During the 1864 Atlanta Campaign, a series of maneuvers, skirmishes, and battles occurred along the line of the Western & Atlantic Railroad throughout northwestern Georgia. The W&A, the only direct-rail connecting Atlanta and Chattanooga, served as the lifeline for both armies, and each also utilized the rail to carry the wounded to various hospital locations. Major General William T. Sherman, fond of calculating logistical needs, determined each locomotive could “…haul a payload of 160,000 pounds…[and] he strove to reach 120 cars per day.” General Joseph E. Johnston, the commander of the Confederate Army of Tennessee, supplied his force with box cars of provisions from Atlanta. Absent the railroad, the 1864 military action in Georgia, had such occurred, would most assuredly have taken on a much different profile.
Approving construction of what many called at the time the “state line,” the Georgia legislature gave final consent to construction of a railroad running from the Chattahoochee River to the Tennessee line in December 1836. Two years later, former western explorer Stephen H. Long, operating from his Marietta headquarters, oversaw the beginning of the building of the railroad. Economic depression halted construction of the W&A in late 1841; almost one year passed before dirt began moving again. In early 1843, workers completed a stretch from Marthasville (present day Atlanta) to Marietta. Overcoming the challenge of Chetoogeta Mountain outside Dalton, workers finished a tunnel through the hillside (Tunnel Hill) on May 9, 1850, and for the first time, passengers could traverse, unimpeded, the 138-mile trip from Chattanooga to Atlanta.
Advancing deeper into Georgia, Sherman exercised great caution in protecting his line of supply, and indicated in a post-war account, “I doubt whether the history of war can furnish more examples of skill and bravery than attended the defense of the railroad from Nashville to Atlanta during the year 1864.” Johnston, after President Jefferson Davis relived him of command in favor of General John Bell Hood, expressed the importance of the W&A, and how this vital rail line had factored into his strategic plan, which circumstances prevented him from fulfilling. The Virginian suggested he “…hoped to be able to break, or to procure the breaking of, the railroad by which the invading army was supplied, and thus compel it to assail ours on our own terms, or to a retreat easily converted into a rout.”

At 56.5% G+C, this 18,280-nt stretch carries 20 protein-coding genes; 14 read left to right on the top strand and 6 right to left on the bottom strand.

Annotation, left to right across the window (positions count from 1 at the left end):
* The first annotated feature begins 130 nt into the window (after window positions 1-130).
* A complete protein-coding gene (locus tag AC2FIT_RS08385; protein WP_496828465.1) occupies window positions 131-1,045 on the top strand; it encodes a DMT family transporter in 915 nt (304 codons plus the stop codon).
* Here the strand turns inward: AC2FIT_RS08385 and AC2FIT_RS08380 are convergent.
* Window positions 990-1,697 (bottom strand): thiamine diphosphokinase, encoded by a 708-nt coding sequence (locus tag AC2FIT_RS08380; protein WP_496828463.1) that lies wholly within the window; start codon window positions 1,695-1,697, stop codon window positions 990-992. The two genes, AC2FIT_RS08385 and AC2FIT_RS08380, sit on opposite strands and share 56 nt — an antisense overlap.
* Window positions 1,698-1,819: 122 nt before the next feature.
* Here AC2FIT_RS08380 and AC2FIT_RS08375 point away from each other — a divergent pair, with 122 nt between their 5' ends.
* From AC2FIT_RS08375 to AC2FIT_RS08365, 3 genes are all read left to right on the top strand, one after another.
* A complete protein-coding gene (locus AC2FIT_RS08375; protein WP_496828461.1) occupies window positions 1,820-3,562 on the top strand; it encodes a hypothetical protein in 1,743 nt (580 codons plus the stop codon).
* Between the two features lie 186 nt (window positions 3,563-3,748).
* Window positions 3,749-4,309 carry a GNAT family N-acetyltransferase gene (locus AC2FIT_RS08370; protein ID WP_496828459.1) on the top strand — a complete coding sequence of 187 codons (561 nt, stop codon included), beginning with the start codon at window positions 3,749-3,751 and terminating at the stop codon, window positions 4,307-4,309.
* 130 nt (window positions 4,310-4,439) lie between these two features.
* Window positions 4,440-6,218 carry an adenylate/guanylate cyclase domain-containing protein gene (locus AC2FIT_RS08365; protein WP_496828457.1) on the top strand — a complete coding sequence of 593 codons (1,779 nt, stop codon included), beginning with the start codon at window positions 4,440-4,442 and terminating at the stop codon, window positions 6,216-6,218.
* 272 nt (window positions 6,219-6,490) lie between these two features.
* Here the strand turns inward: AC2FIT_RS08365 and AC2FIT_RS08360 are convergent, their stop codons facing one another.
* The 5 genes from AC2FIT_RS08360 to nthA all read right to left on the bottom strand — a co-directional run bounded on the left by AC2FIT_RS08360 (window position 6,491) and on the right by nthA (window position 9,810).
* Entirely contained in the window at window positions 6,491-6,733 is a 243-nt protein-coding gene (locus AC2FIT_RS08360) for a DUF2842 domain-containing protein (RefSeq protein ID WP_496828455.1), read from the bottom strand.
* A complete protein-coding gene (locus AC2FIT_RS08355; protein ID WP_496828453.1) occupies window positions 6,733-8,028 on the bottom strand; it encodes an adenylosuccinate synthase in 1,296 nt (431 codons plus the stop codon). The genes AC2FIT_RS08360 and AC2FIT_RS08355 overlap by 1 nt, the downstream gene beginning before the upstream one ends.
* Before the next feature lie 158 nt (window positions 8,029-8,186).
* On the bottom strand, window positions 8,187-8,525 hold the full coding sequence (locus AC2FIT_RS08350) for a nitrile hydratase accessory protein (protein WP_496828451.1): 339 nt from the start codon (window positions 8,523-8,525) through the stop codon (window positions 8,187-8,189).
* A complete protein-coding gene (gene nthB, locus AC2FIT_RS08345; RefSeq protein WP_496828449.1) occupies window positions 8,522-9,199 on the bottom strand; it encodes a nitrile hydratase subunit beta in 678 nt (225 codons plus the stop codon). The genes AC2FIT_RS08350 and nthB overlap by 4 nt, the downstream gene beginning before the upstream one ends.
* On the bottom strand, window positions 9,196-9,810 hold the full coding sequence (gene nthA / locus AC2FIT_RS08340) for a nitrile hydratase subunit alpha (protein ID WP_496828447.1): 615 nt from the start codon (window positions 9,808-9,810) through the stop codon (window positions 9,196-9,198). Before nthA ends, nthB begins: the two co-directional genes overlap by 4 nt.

During the coming months, as we commemorate many sesquicentennial events throughout northwest Georgia, recall the importance of the Western and Atlantic Rail Road, realize the various battles occurred in specific locations because of this line, and remember, as did Sherman, without the W&A,“…the Atlanta campaign was an impossibility….”
 Lee Kennett, Sherman: A Soldier’s Life (New York: HarperCollins, 2001), 239.
 About North Georgia, Building the Western and Atlantic Railroad, http://www.aboutnorthgeorgia.com/ang/Building_the_Western_and_Atlantic_Railroad (accessed April 18, 2014).
 William Tecumseh Sherman, Memoirs of General W.T. Sherman (New York: Penguin Books, 2000), 518.
 Joseph E. Johnston, Narrative of Military Operations during the Civil War, A Da Capo paperback (1874; repr., New York, N.Y.: Da Capo Press, 1990), 358.
 William Tecumseh Sherman, Memoirs of General W.T. Sherman, 751.